First published on WSJ.com
on June 19, 2013
In 1905 Dr. William Osler – the great co-founder of Johns Hopkins Hospital, who was cursed with a terrific sense of humor – jokingly proposed that all men over age 60 should be euthanized. Unfortunately for Osler, the newspapers took him seriously. A gigantic controversy erupted, and Osler spent the rest of his time in America trying to explain himself, before fleeing to Oxford.
Being a man not far from the aforementioned age, let me be clear: I do not support any form of mandatory euthanasia as a method of reducing physician workload. There are much better ways.
I think that physicians should do only physicianing. The trends in medicine, however, are exactly the opposite: physicians are wasting increasing amounts of time doing un-physiciany things. They are being de-professionalized.
Two art works that Dr. Abraham Verghese of Stanford University, likes to compare, illustrate one such erosive trend.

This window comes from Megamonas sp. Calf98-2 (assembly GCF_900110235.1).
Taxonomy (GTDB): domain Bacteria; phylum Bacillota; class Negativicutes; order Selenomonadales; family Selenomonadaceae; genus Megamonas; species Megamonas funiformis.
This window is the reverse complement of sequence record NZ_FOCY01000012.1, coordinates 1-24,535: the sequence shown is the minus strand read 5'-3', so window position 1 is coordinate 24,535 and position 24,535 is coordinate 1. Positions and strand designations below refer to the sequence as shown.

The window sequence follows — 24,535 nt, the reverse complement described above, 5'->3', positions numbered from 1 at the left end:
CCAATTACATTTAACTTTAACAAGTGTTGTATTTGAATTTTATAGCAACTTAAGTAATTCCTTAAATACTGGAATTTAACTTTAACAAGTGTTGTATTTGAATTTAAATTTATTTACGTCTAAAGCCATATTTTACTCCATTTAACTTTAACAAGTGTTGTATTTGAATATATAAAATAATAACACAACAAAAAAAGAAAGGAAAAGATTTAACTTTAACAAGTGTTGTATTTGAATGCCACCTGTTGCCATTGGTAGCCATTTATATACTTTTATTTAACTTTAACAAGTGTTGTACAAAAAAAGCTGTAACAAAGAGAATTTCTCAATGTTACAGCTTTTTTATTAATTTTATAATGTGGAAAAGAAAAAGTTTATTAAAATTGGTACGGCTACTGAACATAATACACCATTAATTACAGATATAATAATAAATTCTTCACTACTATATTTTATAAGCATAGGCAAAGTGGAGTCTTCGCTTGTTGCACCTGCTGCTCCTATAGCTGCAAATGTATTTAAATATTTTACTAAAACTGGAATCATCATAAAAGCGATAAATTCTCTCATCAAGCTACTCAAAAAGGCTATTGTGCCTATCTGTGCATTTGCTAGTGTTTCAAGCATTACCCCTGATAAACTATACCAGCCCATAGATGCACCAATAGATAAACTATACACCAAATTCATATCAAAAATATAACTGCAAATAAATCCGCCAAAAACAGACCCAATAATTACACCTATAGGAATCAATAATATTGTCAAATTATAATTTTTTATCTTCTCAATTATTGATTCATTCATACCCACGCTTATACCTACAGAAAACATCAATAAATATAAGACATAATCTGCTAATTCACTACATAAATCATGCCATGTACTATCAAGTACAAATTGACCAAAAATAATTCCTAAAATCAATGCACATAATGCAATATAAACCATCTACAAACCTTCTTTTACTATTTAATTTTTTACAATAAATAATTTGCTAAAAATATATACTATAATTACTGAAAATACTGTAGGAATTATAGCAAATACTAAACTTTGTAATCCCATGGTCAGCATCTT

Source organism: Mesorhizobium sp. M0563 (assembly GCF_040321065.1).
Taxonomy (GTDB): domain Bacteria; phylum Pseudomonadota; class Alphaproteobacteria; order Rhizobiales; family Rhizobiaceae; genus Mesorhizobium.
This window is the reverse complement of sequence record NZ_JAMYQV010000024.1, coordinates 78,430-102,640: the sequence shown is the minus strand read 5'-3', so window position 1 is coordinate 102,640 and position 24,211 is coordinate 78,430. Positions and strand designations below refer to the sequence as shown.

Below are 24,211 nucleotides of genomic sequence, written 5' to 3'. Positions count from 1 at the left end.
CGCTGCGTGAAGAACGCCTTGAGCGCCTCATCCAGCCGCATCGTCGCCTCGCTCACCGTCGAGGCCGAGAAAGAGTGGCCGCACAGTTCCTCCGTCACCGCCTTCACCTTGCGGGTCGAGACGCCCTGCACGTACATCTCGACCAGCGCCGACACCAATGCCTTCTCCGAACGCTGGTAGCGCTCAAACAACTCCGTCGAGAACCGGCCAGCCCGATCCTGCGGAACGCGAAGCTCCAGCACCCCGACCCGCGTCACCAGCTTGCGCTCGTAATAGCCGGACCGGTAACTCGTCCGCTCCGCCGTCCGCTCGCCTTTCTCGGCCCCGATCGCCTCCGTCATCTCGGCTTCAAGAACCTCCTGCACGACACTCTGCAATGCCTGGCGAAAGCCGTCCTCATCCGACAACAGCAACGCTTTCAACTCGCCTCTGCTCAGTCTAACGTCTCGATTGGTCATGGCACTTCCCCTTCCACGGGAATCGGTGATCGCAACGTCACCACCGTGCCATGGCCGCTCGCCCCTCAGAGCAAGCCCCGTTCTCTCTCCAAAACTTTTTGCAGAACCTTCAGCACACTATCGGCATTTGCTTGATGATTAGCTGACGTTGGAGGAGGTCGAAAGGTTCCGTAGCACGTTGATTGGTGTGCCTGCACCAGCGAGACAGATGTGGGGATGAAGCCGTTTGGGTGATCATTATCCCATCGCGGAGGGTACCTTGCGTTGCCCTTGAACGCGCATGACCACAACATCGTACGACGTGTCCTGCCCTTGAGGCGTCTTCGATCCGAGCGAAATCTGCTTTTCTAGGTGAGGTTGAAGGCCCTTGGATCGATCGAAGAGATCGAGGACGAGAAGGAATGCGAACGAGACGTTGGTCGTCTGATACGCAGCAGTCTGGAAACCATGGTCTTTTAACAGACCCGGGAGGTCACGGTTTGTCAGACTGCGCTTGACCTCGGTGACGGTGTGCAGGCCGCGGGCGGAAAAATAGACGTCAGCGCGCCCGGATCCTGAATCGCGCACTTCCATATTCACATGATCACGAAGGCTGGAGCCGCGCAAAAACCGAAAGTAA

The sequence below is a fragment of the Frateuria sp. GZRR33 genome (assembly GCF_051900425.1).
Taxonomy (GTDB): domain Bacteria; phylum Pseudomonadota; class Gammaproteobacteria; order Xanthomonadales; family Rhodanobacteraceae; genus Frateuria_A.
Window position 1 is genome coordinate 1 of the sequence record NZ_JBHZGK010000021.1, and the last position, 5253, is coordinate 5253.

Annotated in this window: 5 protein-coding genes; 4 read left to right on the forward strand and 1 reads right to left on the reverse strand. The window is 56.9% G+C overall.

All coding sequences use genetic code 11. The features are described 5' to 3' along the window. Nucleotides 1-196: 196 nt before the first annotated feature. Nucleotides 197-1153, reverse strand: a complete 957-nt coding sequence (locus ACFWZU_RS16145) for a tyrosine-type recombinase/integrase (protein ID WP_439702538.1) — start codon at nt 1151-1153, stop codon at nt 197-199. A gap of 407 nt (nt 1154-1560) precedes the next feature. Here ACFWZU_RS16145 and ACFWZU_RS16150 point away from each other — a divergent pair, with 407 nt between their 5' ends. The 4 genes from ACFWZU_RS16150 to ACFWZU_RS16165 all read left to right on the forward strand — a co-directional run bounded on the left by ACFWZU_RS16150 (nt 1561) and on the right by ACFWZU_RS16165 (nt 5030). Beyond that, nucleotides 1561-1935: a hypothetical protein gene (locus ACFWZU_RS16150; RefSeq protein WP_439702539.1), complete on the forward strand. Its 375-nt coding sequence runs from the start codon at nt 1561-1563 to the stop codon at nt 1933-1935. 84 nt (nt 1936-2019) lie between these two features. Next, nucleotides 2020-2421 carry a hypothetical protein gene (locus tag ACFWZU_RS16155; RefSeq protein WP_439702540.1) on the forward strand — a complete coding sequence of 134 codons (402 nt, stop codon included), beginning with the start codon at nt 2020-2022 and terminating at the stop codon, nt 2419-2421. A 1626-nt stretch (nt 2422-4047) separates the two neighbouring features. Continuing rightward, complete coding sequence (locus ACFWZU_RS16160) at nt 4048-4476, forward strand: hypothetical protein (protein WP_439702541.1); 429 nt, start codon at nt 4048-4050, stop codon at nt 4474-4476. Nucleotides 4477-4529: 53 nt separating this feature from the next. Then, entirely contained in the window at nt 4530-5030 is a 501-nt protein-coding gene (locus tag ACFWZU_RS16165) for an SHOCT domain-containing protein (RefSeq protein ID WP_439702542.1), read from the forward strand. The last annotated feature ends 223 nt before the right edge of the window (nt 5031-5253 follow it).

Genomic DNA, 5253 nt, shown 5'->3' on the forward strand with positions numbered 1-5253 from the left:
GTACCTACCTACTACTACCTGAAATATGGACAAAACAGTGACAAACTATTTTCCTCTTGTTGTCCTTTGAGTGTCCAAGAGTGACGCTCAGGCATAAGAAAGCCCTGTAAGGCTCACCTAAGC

The painting, titled “The Doctor,” appeared in 1891. The sick child commands every ounce of the doctor’s attention and concentration. The drawing, untitled, appeared in 2012. The sick child, who is also the artist, sits on an examination table, amid family. The physician is at the left margin, his head down, the hospital information system commanding every ounce of his attention and concentration.
If you talk to physicians today, every single one of them will begrudge the time they spend feeding the gaping, information-eating maw of insurers and medicine-practiced-by-teams. Some may admit there are benefits, but every single one will talk about the costs, which are all too obvious.
If Dr. Leonard “Bones” McCoy were among us, he would rightly and indignantly remind Captain Kirk that, dammit, he’s a doctor, not a stenographer.